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Marmarosh, C. Whipple, R. Pinhas, S. Schettler, M. Wolf, J. Sayit, S. Wohl, R. (2009). Patients' Adult Attachments and Attitudes about Group Therapy. J. Amer. Psychoanal. Assn., 57(2):423-431.

(2009). Journal of the American Psychoanalytic Association, 57(2):423-431

Patients' Adult Attachments and Attitudes about Group Therapy

Cheri Marmarosh, Rachel Whipple, Sandra Pinhas, Melanie Schettler, Jami Wolf, Sinan Sayit and Roi Wohl

Attachment theory (Bowlby 1969, 1973, 1980, 1989) proposes that early attachment experiences with significant caregivers during early childhood provide internal working models of self and others that guide behavior and relationships. To build upon his theory, many researchers have attempted to measure these internal working models and to understand how they develop, are maintained, change, and influence a variety of human interactions.

A number of empirical studies have applied attachment theory to individual psychotherapy and psychoanalysis (for reviews, see Slade 1999; Daniel 2006) and found that it facilitates the understanding of the working alliance (Mallinckrodt 2000), countertransference (Ligiero and Gelso 2002; Mohr, Gelso, and Hill 2005), transference (Woodhouse et al. 2003), and treatment outcome (Diamond et al. 2003; Fonagy et al. 1996; Majors and Marmarosh 2005; Levy et al. 2006; Shorey and Snyder 2006), as well as the specific attachment relationship clients have with their therapist (Mallinckrodt, Gantt, and Coble 1995; Mallinckrodt, Porter, and Kivlighan 2005). Although the empirical study of attachment theory as it relates to individual treatment has received much attention, its application to group psychotherapy is just gaining recognition (Kilmann, Urbaniak, and Parnell 2006; McClusky 2002; Shechtman and Dvir 2006; Shechtman and Rybko 2004).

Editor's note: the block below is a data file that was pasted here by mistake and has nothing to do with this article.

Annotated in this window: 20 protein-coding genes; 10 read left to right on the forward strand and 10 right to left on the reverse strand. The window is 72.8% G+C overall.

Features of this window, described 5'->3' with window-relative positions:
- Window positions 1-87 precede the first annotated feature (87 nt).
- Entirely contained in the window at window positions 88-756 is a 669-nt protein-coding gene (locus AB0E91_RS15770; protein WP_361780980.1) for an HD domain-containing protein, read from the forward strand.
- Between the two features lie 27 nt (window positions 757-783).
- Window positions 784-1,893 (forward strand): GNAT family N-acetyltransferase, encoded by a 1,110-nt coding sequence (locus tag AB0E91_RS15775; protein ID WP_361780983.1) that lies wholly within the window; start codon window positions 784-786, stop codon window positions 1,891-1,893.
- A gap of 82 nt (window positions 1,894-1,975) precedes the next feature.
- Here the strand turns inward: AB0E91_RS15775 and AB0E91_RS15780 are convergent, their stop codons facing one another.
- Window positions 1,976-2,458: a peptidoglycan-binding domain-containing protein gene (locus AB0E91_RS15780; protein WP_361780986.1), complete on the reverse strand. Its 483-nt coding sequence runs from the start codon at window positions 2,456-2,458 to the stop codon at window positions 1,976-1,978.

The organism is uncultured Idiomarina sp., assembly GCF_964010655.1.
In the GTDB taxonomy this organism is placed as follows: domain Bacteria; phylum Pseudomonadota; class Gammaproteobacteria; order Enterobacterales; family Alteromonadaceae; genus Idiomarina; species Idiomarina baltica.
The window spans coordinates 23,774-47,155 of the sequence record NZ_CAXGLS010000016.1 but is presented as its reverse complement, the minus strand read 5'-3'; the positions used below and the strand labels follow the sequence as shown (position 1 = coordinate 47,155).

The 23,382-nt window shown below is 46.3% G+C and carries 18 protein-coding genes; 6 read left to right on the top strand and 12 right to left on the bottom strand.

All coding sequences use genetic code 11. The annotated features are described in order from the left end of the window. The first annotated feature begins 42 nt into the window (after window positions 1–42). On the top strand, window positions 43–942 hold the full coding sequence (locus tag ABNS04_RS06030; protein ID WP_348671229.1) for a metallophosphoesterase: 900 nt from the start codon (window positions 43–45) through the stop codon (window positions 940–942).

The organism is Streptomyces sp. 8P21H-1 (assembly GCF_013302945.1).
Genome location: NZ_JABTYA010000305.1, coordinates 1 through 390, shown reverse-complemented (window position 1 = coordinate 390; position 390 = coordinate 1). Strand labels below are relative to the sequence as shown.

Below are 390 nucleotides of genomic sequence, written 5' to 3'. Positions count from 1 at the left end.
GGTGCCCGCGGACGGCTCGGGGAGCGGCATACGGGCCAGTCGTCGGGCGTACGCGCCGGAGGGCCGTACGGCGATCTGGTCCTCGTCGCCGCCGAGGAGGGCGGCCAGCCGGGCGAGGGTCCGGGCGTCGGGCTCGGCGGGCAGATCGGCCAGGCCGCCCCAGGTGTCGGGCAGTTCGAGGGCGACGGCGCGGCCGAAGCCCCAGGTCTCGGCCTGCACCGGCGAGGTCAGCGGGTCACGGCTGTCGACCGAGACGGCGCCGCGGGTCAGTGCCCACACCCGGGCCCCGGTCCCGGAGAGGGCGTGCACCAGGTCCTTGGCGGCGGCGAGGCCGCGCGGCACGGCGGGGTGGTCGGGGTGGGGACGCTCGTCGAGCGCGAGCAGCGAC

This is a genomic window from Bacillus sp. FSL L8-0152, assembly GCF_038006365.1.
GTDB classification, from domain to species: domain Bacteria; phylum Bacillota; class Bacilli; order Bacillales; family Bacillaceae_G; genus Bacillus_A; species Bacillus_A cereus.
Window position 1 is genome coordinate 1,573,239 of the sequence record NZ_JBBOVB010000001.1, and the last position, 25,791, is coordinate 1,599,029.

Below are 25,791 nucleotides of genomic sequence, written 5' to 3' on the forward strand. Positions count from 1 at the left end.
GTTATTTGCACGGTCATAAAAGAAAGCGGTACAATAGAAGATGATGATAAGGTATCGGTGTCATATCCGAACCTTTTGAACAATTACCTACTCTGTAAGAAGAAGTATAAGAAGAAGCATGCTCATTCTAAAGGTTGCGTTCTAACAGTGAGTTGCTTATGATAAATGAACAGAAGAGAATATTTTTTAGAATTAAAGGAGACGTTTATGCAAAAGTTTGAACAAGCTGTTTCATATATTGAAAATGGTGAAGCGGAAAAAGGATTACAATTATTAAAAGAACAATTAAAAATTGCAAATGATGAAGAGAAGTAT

The capacity for group therapy patients to depend on the group and join the therapy group has been a major focus of the group therapy literature.

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